Buffets are the best! No, I’m not talking about the restaurant kind…although those are pretty sweet too! I’m talking about the furniture kind. They are beautiful, timeless pieces of furniture that are functional for many different uses: coffee bars, tv cabinets, entry tables, accent pieces, etc.
One of our favorite things to do with an old antique buffet is to transform it into a bathroom vanity. We’ve done two, and never regretted it. They’re elegant, classy, and one-of-a-kind. No one in the world will have one like you! It’s a guaranteed talking piece in your bathroom.
Now, you could spend a thousand dollars hiring a “professional” to complete the makeover, OR you could save the cash and tackle this DIY project yourself. I vote the latter!
Step 1. Find the Perfect Piece.
Don’t rush this process. Believe me, you’ll be tempted to buy the first buffet that comes your way. Measure your current bathroom vanity and look for a piece within a few inches of that measurement. You’ll be able to fudge a few inches once the countertop is installed.
Look for a buffet that’s split into thirds. The ends will serve as storage space, and the middle will be used for the sink. You’ll lose any middle drawers because of the sink bowl and drain pipes.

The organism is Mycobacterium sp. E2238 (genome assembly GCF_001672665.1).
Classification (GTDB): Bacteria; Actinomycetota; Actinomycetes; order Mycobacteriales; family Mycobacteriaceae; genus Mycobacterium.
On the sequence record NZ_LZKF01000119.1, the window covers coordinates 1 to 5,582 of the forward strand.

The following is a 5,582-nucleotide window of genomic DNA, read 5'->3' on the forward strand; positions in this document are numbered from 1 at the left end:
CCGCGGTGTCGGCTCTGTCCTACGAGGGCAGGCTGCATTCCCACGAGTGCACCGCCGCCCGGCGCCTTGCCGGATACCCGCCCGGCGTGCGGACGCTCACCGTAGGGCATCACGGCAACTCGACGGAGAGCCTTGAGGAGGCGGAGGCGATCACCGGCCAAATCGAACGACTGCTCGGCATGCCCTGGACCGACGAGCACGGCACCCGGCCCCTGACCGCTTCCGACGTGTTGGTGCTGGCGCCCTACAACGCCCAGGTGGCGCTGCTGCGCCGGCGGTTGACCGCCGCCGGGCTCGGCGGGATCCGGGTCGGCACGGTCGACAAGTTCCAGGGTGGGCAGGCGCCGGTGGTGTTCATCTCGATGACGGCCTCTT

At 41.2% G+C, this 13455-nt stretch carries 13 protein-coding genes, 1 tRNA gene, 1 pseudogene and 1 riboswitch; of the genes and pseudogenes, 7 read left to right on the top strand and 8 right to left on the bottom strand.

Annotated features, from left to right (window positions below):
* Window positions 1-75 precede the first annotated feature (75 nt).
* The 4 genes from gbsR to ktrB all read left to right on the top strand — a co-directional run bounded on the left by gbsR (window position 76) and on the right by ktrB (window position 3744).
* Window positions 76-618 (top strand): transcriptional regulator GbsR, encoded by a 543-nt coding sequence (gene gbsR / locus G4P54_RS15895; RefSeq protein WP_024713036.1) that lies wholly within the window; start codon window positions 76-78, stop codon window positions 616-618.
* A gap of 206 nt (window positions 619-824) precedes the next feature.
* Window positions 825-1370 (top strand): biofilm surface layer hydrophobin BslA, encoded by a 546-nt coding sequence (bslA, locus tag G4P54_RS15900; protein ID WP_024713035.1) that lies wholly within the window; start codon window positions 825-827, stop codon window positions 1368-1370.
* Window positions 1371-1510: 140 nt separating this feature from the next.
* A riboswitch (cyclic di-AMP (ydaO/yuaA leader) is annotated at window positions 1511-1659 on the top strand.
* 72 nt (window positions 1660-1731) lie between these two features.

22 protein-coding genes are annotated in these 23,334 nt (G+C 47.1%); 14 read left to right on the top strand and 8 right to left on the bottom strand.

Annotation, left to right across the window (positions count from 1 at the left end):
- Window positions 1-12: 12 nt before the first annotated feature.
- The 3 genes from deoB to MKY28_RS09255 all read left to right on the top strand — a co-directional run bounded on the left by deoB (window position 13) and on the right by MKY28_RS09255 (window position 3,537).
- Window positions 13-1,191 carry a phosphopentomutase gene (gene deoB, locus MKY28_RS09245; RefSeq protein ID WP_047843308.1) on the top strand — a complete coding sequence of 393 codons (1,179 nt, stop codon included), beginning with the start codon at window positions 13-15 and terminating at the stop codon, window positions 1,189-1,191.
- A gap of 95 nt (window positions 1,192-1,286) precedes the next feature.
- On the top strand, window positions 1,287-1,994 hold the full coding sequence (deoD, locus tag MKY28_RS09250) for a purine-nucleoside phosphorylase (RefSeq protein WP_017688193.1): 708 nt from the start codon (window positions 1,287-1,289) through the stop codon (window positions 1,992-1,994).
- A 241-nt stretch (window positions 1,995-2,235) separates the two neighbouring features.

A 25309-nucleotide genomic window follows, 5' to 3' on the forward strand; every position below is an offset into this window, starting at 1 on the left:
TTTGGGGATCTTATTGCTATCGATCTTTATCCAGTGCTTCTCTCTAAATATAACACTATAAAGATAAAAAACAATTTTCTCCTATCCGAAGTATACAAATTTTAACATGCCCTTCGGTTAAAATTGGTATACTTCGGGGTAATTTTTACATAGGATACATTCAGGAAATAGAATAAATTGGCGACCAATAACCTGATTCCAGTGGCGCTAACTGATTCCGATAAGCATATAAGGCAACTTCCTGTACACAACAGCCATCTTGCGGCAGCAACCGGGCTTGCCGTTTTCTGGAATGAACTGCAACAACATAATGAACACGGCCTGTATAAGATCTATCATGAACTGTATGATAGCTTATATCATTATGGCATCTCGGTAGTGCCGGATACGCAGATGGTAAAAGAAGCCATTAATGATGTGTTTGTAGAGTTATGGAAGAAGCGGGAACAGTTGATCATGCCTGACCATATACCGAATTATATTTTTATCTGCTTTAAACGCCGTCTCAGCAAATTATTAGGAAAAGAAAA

Step 2. Remove the Top
Be careful. This isn’t demo day! You don’t want to damage the buffet. If you really want to flex your #gupcycle muscles, save the top for a future project. We chose to use our top to make a shelf for the bottom of the vanity. The top’s front was already contoured to the shape of the buffet. All we had to do was trim the back and sides a little.
3. Sand and Prime.
It seems like every #gupcycle project we do requires some sanding. It’s a step you don’t want to skip. Depending on what you want the finished project to look like, you’ll need to prime or stain. We were going for pure white since it was a pretty small bathroom.
Here’s a peak at the paint job with the unfinished shelf (was the top) underneath.
Step 4. Remove Middle Drawers
We basically cut the drawers off leaving the fronts attached. Essentially it creates a faux drawer. If your particular piece has drawers all the way to the floor, you may not need to remove all the drawers. Only remove the ones that would interfere with the sink’s plumbing.
Step 5. Finishing Touches
We were able to get an incredible deal on the surface top by going to a local granite store. They had some remnant pieces for about 1/2 the price of regular granite. We ended up choosing a piece of quartz that was leftover from someone’s kitchen remodel.
Erin and I came across the knobs at Home Goods. The sea foam color matched our bathroom perfectly. Select a faucet; pick up a toilet paper dispenser; and voila! You upcyled your buffet and upgraded your bathroom!
Have you ever repurposed an antique buffet? We’d love to see what you did! Send us some pics!